Nelson Moyer

Back in the day when we scraped chalk sticks to make powder (I rubbed the stick on the inside of a mini-tea strainer placed over a small wide mount bottle), I painted wheel sets with a Floquil rusty mix made with 2 parts Rust and 1 part Roof Brown. After the paint dried, I scrubbed he wheel faces with black chalk powder with a stiff, short bristle brush. Much of the chalk comes off, as adherence of powered chalk without a binder is poor, but enough remained to blacken the wheel faces. In a later Model Railroader article, Pelle recommended Model Master Skin Tone Dark Tint for the wheel faces and Model Master Dark Tan for the wheel backs and axles.


The attached photo shows (left to right) Floquil painted wheel faces using the mix above, same with black chalk, and Model Master. I didn’t see the white flecks on the chalked wheel until I cropped the photo, but it’s dust or workbench debris that shouldn’t be there. I’ll probably use PanPastel on the wheel faces painted with MM when I weather cars, but the dark MM paint looks almost black when the wheel sets are on the layout.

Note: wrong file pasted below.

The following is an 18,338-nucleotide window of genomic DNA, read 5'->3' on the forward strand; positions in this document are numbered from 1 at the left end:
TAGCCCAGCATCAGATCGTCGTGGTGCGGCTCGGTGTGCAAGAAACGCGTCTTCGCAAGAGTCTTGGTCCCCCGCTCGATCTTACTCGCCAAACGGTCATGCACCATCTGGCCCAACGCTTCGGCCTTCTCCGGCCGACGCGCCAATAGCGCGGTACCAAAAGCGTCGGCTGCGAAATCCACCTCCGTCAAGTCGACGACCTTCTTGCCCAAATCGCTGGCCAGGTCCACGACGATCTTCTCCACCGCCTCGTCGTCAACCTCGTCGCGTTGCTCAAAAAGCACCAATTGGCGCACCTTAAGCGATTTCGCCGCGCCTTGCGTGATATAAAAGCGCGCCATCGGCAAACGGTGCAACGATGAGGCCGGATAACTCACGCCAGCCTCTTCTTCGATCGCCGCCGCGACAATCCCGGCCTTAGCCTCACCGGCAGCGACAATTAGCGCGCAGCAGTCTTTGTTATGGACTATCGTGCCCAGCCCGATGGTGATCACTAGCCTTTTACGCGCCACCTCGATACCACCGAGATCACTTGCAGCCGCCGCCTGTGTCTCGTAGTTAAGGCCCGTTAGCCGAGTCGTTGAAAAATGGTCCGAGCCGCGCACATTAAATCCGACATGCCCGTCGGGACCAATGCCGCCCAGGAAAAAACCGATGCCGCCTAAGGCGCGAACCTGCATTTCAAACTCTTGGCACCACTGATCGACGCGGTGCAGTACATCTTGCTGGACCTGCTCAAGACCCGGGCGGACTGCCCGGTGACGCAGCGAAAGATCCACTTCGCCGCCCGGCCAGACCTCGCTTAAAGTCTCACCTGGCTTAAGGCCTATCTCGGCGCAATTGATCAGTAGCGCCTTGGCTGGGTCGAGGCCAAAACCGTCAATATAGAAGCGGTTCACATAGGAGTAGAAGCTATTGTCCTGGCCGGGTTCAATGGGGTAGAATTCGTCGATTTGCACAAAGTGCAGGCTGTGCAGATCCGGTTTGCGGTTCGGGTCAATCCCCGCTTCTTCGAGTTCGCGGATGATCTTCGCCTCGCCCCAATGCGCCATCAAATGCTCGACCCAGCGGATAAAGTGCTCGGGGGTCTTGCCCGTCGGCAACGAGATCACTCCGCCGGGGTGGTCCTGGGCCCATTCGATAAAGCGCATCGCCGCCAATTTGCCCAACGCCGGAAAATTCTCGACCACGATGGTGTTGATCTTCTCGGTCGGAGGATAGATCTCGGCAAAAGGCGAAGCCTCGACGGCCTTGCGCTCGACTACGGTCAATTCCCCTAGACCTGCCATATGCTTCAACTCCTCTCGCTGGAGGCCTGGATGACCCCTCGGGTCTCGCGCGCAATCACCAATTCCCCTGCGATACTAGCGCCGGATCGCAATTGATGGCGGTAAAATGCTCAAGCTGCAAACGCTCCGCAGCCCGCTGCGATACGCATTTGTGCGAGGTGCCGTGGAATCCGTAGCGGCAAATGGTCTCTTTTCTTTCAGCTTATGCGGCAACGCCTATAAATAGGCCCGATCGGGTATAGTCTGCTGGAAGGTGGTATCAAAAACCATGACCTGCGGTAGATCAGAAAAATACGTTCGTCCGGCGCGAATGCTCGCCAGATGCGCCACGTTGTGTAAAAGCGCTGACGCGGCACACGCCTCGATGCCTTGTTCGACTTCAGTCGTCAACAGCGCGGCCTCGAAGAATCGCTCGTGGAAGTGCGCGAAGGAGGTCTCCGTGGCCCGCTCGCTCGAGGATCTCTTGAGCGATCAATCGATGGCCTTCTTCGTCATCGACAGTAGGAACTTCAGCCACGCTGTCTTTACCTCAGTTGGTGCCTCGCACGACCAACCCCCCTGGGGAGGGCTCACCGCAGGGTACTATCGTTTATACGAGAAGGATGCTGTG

The best grunge modeling I’ve seen on wheel sets was done with powder on wet paint, but that’s messy. Maybe an easier way to model grunge is to spray a wet coat of clear flat on the wheel face and sprinkle on Bragdon, AIM, or other weathering powders, let it day, and shake off powder that doesn’t stick. If anyone tired that please report back, and tell us if it’s worth the effort. I’m satisfied with the MM treatment until something better but easy comes along.


Nelson Moyer


From: <> On Behalf Of WILLIAM PARDIE
Sent: Monday, August 8, 2022 6:12 PM



Several excellent weathering articles have suggested similar methods for achieving the "crusty" appearance that form on the face of the wheel.   This involves painting the face a weathered black and following up with powders.  I have tried several methods without achieving the desired results.  One is painting the face and then sprinkling on the powder while the paint is wet.  The I ther involves letting the paint dry before applying the powder.


Any suggestions?




Bill Pardie


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